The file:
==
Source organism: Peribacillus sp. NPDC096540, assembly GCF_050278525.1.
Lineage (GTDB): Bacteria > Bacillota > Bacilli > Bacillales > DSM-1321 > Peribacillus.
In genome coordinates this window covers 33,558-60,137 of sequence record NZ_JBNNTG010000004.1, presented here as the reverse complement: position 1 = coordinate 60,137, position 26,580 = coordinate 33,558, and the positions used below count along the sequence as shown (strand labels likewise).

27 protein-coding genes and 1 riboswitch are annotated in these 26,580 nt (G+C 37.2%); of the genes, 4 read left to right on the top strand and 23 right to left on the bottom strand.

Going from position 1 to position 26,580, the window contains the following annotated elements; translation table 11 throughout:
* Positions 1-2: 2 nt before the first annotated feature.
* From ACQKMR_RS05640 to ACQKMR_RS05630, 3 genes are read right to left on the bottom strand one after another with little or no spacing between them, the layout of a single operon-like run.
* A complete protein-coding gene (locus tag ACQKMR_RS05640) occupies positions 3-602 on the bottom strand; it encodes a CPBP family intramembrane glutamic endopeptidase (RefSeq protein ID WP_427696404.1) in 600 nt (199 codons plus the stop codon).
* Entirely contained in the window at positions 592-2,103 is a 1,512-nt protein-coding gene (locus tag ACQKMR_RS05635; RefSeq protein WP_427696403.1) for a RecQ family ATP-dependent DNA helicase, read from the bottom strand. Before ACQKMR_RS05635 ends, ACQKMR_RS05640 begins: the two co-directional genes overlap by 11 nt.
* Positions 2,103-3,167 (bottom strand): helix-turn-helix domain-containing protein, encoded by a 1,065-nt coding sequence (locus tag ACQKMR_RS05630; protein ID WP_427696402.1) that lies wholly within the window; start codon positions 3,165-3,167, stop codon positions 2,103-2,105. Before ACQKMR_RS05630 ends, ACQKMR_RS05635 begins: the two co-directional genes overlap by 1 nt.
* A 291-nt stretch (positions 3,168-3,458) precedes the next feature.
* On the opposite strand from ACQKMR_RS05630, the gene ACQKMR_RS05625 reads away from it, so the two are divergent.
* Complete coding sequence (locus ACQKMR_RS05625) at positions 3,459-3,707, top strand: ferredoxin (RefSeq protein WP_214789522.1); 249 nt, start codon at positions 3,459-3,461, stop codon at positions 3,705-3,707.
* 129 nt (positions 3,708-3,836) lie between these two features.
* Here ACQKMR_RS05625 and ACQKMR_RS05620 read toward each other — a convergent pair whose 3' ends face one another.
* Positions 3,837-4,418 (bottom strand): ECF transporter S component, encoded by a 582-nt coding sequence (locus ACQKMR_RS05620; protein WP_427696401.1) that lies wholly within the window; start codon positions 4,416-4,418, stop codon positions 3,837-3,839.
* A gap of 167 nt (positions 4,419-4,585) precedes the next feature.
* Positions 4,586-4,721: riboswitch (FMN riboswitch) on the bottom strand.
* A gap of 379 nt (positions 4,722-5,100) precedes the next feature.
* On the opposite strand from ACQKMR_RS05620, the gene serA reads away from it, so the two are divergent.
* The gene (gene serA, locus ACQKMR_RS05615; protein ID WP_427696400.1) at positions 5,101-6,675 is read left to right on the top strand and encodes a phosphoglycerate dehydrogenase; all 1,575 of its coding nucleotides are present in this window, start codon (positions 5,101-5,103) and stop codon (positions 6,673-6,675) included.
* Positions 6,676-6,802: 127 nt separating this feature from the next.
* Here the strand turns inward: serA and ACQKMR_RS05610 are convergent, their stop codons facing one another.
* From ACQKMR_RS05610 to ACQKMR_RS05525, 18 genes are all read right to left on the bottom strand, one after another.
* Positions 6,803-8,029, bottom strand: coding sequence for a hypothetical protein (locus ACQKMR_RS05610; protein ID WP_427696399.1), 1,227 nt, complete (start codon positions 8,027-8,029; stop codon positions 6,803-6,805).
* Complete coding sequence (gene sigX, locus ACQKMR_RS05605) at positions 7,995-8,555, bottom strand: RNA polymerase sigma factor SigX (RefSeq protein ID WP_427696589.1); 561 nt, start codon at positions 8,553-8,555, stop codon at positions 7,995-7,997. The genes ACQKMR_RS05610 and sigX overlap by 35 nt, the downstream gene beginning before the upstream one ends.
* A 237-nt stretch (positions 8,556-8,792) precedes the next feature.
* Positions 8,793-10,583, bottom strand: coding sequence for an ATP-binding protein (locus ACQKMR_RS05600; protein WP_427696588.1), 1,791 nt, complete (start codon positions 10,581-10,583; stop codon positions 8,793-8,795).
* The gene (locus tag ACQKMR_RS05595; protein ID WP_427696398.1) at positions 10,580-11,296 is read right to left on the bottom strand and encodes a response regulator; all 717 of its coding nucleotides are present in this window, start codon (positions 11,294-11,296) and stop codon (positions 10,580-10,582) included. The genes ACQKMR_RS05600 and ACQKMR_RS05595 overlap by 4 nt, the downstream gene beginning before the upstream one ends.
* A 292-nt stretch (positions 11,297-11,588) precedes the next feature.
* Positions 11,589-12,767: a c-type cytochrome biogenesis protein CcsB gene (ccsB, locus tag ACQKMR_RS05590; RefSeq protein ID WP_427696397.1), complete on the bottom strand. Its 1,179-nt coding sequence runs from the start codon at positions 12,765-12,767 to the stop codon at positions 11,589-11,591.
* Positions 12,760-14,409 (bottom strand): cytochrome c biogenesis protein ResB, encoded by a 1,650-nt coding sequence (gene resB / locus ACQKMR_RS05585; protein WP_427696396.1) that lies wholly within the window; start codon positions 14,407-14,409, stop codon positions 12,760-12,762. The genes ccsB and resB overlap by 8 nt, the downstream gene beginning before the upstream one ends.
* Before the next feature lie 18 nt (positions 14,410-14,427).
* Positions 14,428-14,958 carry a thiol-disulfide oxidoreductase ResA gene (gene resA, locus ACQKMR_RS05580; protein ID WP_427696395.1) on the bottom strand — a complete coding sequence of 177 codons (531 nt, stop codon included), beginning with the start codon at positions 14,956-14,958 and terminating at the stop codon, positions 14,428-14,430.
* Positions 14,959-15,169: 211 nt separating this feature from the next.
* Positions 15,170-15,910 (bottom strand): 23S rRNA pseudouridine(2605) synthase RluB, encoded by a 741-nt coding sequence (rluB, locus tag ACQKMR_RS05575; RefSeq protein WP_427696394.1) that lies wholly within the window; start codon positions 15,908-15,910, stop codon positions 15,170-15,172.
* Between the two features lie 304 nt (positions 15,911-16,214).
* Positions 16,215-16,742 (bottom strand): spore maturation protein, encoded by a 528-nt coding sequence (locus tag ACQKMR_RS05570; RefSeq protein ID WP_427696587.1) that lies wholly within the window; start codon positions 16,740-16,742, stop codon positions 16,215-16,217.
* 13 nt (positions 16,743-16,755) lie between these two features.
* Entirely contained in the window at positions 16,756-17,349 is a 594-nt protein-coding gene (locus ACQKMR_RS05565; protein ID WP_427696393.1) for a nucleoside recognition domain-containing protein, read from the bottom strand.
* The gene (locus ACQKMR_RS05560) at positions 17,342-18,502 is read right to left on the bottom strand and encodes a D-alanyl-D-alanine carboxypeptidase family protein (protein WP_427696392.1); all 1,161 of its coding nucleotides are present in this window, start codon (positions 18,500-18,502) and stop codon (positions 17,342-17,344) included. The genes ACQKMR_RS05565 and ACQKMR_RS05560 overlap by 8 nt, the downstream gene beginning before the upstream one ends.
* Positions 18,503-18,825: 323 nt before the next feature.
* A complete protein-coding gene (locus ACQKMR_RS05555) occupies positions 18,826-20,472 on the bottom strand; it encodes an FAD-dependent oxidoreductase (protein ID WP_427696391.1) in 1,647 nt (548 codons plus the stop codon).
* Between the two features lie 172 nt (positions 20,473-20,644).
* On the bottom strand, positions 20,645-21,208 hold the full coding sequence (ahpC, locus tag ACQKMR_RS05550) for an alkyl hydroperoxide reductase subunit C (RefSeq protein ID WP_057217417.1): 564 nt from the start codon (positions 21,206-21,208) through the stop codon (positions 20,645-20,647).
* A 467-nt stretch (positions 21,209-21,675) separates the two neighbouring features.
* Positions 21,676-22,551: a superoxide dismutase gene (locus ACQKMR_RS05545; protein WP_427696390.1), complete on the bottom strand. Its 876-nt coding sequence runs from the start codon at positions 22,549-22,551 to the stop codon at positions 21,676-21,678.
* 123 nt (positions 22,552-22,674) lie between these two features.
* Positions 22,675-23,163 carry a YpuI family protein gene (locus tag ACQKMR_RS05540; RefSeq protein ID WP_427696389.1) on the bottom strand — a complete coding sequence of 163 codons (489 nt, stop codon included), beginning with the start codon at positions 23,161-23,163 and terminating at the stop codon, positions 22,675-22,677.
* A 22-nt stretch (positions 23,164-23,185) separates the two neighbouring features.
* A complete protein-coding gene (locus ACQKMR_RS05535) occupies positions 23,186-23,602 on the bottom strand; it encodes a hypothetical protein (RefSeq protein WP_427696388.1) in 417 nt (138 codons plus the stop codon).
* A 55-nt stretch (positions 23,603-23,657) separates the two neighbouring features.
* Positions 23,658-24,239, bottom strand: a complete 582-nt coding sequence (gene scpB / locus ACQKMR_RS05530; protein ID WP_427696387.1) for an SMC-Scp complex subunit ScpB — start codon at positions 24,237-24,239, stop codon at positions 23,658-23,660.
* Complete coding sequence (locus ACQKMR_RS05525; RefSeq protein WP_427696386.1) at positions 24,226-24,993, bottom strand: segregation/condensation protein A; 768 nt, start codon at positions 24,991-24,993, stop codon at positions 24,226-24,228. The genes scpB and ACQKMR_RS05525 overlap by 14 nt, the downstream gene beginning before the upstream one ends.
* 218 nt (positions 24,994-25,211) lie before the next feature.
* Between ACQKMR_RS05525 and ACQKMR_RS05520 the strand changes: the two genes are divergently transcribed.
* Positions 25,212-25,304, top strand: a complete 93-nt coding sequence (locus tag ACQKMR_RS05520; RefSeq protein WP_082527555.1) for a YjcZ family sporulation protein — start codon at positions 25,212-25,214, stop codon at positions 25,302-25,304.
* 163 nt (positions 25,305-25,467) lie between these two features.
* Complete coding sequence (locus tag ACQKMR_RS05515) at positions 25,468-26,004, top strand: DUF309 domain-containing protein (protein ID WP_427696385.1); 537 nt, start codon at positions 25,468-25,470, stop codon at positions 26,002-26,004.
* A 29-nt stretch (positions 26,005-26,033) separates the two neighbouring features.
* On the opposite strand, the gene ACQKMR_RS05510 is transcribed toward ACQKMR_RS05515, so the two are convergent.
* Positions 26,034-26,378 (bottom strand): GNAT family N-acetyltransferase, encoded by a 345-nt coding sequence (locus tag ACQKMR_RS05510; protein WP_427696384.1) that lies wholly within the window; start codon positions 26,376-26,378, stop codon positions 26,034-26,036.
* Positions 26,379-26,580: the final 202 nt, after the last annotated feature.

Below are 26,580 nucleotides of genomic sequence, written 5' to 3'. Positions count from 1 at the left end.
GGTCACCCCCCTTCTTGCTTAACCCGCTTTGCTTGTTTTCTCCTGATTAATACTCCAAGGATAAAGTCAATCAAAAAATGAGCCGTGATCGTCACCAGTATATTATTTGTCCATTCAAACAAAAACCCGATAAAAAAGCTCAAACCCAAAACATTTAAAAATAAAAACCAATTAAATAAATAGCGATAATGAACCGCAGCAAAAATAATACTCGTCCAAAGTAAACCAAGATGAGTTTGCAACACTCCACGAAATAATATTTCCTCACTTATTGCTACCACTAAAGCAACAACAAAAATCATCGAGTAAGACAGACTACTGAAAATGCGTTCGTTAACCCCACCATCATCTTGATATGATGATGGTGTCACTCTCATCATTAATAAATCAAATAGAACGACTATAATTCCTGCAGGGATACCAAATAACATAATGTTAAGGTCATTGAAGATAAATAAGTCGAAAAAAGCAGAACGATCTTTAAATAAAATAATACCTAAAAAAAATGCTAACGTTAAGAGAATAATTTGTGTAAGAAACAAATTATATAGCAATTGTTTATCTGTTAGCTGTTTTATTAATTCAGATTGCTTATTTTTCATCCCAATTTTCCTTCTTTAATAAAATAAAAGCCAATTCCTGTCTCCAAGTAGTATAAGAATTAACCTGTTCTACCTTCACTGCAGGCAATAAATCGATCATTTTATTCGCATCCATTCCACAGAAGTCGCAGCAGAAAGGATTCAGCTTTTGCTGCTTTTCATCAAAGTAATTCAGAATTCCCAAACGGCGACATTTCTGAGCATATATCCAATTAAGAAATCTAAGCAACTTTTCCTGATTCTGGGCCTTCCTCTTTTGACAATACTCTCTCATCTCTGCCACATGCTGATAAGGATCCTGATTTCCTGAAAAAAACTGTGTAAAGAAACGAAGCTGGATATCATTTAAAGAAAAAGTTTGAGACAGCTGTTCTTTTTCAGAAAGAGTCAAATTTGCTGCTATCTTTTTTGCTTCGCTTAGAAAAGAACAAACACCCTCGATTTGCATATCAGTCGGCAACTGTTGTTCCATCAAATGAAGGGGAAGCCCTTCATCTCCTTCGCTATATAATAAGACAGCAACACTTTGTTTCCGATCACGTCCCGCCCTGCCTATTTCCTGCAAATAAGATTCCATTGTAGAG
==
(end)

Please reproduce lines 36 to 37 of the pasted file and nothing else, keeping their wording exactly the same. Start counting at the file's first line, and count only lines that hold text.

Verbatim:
* Positions 15,170-15,910 (bottom strand): 23S rRNA pseudouridine(2605) synthase RluB, encoded by a 741-nt coding sequence (rluB, locus tag ACQKMR_RS05575; RefSeq protein WP_427696394.1) that lies wholly within the window; start codon positions 15,908-15,910, stop codon positions 15,170-15,172.
* Between the two features lie 304 nt (positions 15,911-16,214).